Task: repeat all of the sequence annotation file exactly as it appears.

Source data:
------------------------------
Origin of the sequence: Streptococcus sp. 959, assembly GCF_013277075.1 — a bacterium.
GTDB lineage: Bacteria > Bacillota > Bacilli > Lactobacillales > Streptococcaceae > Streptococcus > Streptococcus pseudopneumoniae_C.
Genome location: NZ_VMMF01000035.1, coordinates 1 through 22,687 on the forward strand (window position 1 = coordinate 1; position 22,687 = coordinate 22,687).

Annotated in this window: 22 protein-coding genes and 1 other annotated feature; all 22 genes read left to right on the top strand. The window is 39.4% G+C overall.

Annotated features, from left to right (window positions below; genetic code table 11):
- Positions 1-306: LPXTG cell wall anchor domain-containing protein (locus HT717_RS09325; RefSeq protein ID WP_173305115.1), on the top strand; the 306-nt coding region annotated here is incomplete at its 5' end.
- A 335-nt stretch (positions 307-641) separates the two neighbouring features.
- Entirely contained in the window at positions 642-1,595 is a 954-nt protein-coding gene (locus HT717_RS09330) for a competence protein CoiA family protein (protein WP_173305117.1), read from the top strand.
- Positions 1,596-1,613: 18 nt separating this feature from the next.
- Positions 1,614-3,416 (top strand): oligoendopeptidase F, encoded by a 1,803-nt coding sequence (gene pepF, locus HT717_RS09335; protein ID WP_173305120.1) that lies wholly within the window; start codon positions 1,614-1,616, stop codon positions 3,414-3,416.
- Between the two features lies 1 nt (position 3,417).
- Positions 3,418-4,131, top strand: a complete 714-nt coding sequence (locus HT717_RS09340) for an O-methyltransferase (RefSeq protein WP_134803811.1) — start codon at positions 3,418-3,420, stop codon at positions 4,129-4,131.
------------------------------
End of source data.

Origin of the sequence: Streptococcus sp. 959, assembly GCF_013277075.1 — a bacterium.
GTDB lineage: Bacteria > Bacillota > Bacilli > Lactobacillales > Streptococcaceae > Streptococcus > Streptococcus pseudopneumoniae_C.
Genome location: NZ_VMMF01000035.1, coordinates 1 through 22,687 on the forward strand (window position 1 = coordinate 1; position 22,687 = coordinate 22,687).

Annotated in this window: 22 protein-coding genes and 1 other annotated feature; all 22 genes read left to right on the top strand. The window is 39.4% G+C overall.

Annotated features, from left to right (window positions below; genetic code table 11):
- Positions 1-306: LPXTG cell wall anchor domain-containing protein (locus HT717_RS09325; RefSeq protein ID WP_173305115.1), on the top strand; the 306-nt coding region annotated here is incomplete at its 5' end.
- A 335-nt stretch (positions 307-641) separates the two neighbouring features.
- Entirely contained in the window at positions 642-1,595 is a 954-nt protein-coding gene (locus HT717_RS09330) for a competence protein CoiA family protein (protein WP_173305117.1), read from the top strand.
- Positions 1,596-1,613: 18 nt separating this feature from the next.
- Positions 1,614-3,416 (top strand): oligoendopeptidase F, encoded by a 1,803-nt coding sequence (gene pepF, locus HT717_RS09335; protein ID WP_173305120.1) that lies wholly within the window; start codon positions 1,614-1,616, stop codon positions 3,414-3,416.
- Between the two features lies 1 nt (position 3,417).
- Positions 3,418-4,131, top strand: a complete 714-nt coding sequence (locus HT717_RS09340) for an O-methyltransferase (RefSeq protein WP_134803811.1) — start codon at positions 3,418-3,420, stop codon at positions 4,129-4,131.